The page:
Life can be stressful for sure. We often face complicated situations that require navigating differences of opinion, problem-solving and sometimes, agreeing to disagree. One of the greatest things parents can teach their children is the art of managing and/or resolving conflict at home, at school, in the community or on the job.

If you are a parent, consider how you and your kids currently handle conflict.

You’ve probably heard that it’s always best if your kids don’t witness an argument, but taking your disagreements behind closed doors all the time isn’t necessarily helpful. It’s a learning experience when young people see their parents disagree, work it through and make up. That’s the first step in helping children prepare for dealing with conflict in their own life, especially in those moments when you aren’t around.

It’s also helpful if you don’t step in every time your child disagrees with someone.

Instead, ask your child about the issue at hand so they learn to identify what they are irritated or angry about. Then ask what they think their next best step might be. This will help them learn how to think critically and brainstorm potential next steps. It may be tempting to just point things out to them, especially if you are in a hurry, but it’s far more helpful in the long run to teach them how to do this for themselves.

Ask your child about their role in the conflict.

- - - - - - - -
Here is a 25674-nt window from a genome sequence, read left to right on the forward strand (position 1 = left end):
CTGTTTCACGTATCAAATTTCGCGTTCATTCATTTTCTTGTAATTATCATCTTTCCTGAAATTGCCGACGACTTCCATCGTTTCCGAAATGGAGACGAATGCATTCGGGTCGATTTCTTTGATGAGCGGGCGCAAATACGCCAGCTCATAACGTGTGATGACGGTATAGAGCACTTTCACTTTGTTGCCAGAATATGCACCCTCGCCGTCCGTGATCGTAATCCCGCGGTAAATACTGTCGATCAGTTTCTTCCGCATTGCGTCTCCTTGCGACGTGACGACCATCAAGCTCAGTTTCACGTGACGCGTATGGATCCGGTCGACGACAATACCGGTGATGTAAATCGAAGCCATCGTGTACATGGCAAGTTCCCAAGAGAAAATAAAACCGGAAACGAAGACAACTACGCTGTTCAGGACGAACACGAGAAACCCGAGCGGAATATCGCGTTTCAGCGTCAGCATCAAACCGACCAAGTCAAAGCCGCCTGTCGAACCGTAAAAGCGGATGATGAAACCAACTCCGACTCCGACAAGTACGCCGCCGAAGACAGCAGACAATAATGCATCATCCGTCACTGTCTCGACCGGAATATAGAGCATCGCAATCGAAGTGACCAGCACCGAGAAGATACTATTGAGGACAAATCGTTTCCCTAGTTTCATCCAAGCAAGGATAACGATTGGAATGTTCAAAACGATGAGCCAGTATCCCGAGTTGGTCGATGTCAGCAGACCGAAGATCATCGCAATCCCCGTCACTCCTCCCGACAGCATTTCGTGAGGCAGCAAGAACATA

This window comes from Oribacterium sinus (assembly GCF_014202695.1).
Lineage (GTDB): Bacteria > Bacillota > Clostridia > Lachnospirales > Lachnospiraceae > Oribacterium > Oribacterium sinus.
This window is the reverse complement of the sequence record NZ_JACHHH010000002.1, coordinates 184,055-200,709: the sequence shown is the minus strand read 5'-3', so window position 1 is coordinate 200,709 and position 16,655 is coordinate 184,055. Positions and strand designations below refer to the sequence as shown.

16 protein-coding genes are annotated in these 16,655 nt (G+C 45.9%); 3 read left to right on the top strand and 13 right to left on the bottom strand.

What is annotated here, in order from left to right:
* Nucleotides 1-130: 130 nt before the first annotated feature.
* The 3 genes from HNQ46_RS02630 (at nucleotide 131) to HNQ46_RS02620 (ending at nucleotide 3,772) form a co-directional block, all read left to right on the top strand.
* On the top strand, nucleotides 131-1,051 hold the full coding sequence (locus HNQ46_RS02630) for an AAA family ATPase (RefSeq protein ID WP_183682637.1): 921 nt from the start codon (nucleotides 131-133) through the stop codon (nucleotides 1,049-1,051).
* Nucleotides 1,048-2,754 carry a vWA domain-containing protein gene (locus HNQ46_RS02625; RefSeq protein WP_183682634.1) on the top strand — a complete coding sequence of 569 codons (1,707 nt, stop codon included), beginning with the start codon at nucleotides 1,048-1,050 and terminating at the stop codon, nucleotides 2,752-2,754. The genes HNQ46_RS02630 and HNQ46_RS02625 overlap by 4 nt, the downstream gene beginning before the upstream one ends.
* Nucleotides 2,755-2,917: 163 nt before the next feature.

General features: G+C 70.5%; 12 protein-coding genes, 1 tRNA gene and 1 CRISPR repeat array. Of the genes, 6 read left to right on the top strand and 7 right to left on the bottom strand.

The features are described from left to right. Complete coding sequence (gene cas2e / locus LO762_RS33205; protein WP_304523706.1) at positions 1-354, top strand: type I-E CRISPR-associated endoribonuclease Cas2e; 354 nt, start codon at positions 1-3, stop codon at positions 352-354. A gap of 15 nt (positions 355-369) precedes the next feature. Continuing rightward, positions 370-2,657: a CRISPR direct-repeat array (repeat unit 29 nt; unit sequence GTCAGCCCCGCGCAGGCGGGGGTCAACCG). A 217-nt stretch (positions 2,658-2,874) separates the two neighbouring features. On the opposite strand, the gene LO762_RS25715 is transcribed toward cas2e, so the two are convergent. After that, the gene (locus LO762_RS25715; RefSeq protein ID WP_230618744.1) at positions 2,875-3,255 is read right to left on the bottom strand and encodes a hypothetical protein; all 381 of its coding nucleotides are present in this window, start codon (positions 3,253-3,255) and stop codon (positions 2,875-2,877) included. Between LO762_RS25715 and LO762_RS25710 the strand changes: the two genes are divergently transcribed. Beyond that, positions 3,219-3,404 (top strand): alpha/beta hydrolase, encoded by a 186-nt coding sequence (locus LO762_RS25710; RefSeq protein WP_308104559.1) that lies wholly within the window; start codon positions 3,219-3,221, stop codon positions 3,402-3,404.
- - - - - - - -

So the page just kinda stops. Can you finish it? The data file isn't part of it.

It’s easy to assume it is totally the other person’s fault when both parties may have contributed to the situation at hand. Helping your young person understand how they may have contributed to the issue could give them some insight into their own behavior and how they might want to handle things differently in the future.

Before deciding what happens next, it is wise to address the feelings connected to the offense.

Stuffing those feelings doesn’t help, but neither is physically attacking someone or doing something else to get back at them. Teaching children how to constructively handle their emotions will serve them well for the rest of their lives. Sometimes the best lesson is experiencing how it feels to be treated a certain way. As a result, they will know how not to treat people in the future.

Finally, it’s time for your young person to decide their best next move and take action. 

They might want to rehearse a conversation with you before facing the other party. Writing out their plan might be beneficial. If you’re hoping for a constructive outcome, perhaps both parties could respectfully share their perspective of the situation. Even if nothing gets resolved at this point, they are making progress. 

Throughout this process, your child learns how to handle conflict themselves, which is a major confidence-builder. They will also learn how to slow down long enough to identify their feelings, brainstorm the possibilities when it comes to managing or resolving the conflict, and come up with a constructive way to move forward. These tools can’t be purchased at the hardware store, but they are certainly valuable ones to have in their toolbox.

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Parents of graduating seniors have probably heard more than once, “I can’t wait until I don’t have to listen to your rules and I can do whatever I want.”

Most seniors are giddy over the idea of heading off to college. They are eager to choose their own bedtime, where they keep their things and how late they stay out. As launching time approaches, many of these seniors who were super-confident at graduation start questioning themselves and their next steps after graduation: What if I chose the wrong college? What if I don’t make any friends? What if I am choosing the wrong career track?